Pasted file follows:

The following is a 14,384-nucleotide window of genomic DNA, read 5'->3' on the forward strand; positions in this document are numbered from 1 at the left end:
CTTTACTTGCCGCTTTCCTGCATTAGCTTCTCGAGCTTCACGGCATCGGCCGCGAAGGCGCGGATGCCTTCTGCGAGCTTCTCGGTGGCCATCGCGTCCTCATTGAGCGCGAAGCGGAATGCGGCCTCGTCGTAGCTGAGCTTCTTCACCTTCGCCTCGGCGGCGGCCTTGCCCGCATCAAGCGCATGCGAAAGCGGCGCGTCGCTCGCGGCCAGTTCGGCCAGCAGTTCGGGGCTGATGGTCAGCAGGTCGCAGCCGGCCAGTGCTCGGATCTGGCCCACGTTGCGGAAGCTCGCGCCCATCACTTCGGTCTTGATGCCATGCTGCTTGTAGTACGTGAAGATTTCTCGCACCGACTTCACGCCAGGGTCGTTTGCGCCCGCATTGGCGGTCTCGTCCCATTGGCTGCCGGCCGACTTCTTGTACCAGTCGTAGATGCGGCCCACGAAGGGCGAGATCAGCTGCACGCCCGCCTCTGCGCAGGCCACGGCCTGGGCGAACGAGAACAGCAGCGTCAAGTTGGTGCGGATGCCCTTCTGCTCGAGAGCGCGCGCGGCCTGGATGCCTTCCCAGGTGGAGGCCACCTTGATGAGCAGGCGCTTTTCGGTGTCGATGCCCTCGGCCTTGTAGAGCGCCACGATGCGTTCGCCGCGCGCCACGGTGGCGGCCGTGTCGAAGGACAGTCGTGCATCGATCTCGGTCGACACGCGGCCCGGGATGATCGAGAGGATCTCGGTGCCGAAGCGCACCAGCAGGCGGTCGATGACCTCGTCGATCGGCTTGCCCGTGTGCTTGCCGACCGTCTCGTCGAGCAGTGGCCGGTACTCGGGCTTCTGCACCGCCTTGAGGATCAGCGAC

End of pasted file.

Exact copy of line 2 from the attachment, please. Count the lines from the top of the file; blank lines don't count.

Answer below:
CTTTACTTGCCGCTTTCCTGCATTAGCTTCTCGAGCTTCACGGCATCGGCCGCGAAGGCGCGGATGCCTTCTGCGAGCTTCTCGGTGGCCATCGCGTCCTCATTGAGCGCGAAGCGGAATGCGGCCTCGTCGTAGCTGAGCTTCTTCACCTTCGCCTCGGCGGCGGCCTTGCCCGCATCAAGCGCATGCGAAAGCGGCGCGTCGCTCGCGGCCAGTTCGGCCAGCAGTTCGGGGCTGATGGTCAGCAGGTCGCAGCCGGCCAGTGCTCGGATCTGGCCCACGTTGCGGAAGCTCGCGCCCATCACTTCGGTCTTGATGCCATGCTGCTTGTAGTACGTGAAGATTTCTCGCACCGACTTCACGCCAGGGTCGTTTGCGCCCGCATTGGCGGTCTCGTCCCATTGGCTGCCGGCCGACTTCTTGTACCAGTCGTAGATGCGGCCCACGAAGGGCGAGATCAGCTGCACGCCCGCCTCTGCGCAGGCCACGGCCTGGGCGAACGAGAACAGCAGCGTCAAGTTGGTGCGGATGCCCTTCTGCTCGAGAGCGCGCGCGGCCTGGATGCCTTCCCAGGTGGAGGCCACCTTGATGAGCAGGCGCTTTTCGGTGTCGATGCCCTCGGCCTTGTAGAGCGCCACGATGCGTTCGCCGCGCGCCACGGTGGCGGCCGTGTCGAAGGACAGTCGTGCATCGATCTCGGTCGACACGCGGCCCGGGATGATCGAGAGGATCTCGGTGCCGAAGCGCACCAGCAGGCGGTCGATGACCTCGTCGATCGGCTTGCCCGTGTGCTTGCCGACCGTCTCGTCGAGCAGTGGCCGGTACTCGGGCTTCTGCACCGCCTTGAGGATCAGCGAC